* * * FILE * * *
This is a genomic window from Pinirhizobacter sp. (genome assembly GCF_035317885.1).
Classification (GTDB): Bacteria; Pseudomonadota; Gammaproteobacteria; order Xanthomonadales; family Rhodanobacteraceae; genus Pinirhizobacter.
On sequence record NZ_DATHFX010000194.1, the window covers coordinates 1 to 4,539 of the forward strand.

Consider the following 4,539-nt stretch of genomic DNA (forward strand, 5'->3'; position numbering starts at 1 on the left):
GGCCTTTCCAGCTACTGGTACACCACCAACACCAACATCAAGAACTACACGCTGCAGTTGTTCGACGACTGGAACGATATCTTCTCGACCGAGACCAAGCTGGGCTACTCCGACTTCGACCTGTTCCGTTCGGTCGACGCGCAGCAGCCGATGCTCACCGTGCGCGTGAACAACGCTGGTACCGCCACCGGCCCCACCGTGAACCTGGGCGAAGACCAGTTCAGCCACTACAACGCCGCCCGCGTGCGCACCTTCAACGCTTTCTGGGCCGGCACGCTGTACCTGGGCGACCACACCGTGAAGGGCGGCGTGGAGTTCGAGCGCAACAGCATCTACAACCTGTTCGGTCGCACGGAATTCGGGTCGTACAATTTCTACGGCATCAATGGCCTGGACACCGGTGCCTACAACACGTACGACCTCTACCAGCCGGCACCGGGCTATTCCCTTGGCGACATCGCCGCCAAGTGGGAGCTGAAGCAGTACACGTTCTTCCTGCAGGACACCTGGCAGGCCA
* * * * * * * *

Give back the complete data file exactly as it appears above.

This is a genomic window from Pinirhizobacter sp. (genome assembly GCF_035317885.1).
Classification (GTDB): Bacteria; Pseudomonadota; Gammaproteobacteria; order Xanthomonadales; family Rhodanobacteraceae; genus Pinirhizobacter.
On sequence record NZ_DATHFX010000194.1, the window covers coordinates 1 to 4,539 of the forward strand.

Consider the following 4,539-nt stretch of genomic DNA (forward strand, 5'->3'; position numbering starts at 1 on the left):
GGCCTTTCCAGCTACTGGTACACCACCAACACCAACATCAAGAACTACACGCTGCAGTTGTTCGACGACTGGAACGATATCTTCTCGACCGAGACCAAGCTGGGCTACTCCGACTTCGACCTGTTCCGTTCGGTCGACGCGCAGCAGCCGATGCTCACCGTGCGCGTGAACAACGCTGGTACCGCCACCGGCCCCACCGTGAACCTGGGCGAAGACCAGTTCAGCCACTACAACGCCGCCCGCGTGCGCACCTTCAACGCTTTCTGGGCCGGCACGCTGTACCTGGGCGACCACACCGTGAAGGGCGGCGTGGAGTTCGAGCGCAACAGCATCTACAACCTGTTCGGTCGCACGGAATTCGGGTCGTACAATTTCTACGGCATCAATGGCCTGGACACCGGTGCCTACAACACGTACGACCTCTACCAGCCGGCACCGGGCTATTCCCTTGGCGACATCGCCGCCAAGTGGGAGCTGAAGCAGTACACGTTCTTCCTGCAGGACACCTGGCAGGCCA